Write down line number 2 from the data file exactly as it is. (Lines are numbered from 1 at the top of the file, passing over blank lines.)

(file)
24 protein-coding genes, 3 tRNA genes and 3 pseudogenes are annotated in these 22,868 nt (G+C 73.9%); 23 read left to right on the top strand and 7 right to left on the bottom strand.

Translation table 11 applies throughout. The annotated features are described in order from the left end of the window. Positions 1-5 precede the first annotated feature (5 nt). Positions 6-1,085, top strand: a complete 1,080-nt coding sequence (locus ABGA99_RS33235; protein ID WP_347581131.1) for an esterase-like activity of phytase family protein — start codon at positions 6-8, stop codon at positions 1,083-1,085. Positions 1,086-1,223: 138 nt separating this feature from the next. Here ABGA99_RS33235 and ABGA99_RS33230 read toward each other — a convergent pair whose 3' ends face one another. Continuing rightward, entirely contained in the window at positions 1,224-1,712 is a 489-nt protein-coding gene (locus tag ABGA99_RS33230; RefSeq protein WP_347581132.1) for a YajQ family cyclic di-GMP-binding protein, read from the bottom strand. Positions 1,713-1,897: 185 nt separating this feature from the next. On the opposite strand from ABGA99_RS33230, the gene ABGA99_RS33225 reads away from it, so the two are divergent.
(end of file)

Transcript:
Translation table 11 applies throughout. The annotated features are described in order from the left end of the window. Positions 1-5 precede the first annotated feature (5 nt). Positions 6-1,085, top strand: a complete 1,080-nt coding sequence (locus ABGA99_RS33235; protein ID WP_347581131.1) for an esterase-like activity of phytase family protein — start codon at positions 6-8, stop codon at positions 1,083-1,085. Positions 1,086-1,223: 138 nt separating this feature from the next. Here ABGA99_RS33235 and ABGA99_RS33230 read toward each other — a convergent pair whose 3' ends face one another. Continuing rightward, entirely contained in the window at positions 1,224-1,712 is a 489-nt protein-coding gene (locus tag ABGA99_RS33230; RefSeq protein WP_347581132.1) for a YajQ family cyclic di-GMP-binding protein, read from the bottom strand. Positions 1,713-1,897: 185 nt separating this feature from the next. On the opposite strand from ABGA99_RS33230, the gene ABGA99_RS33225 reads away from it, so the two are divergent.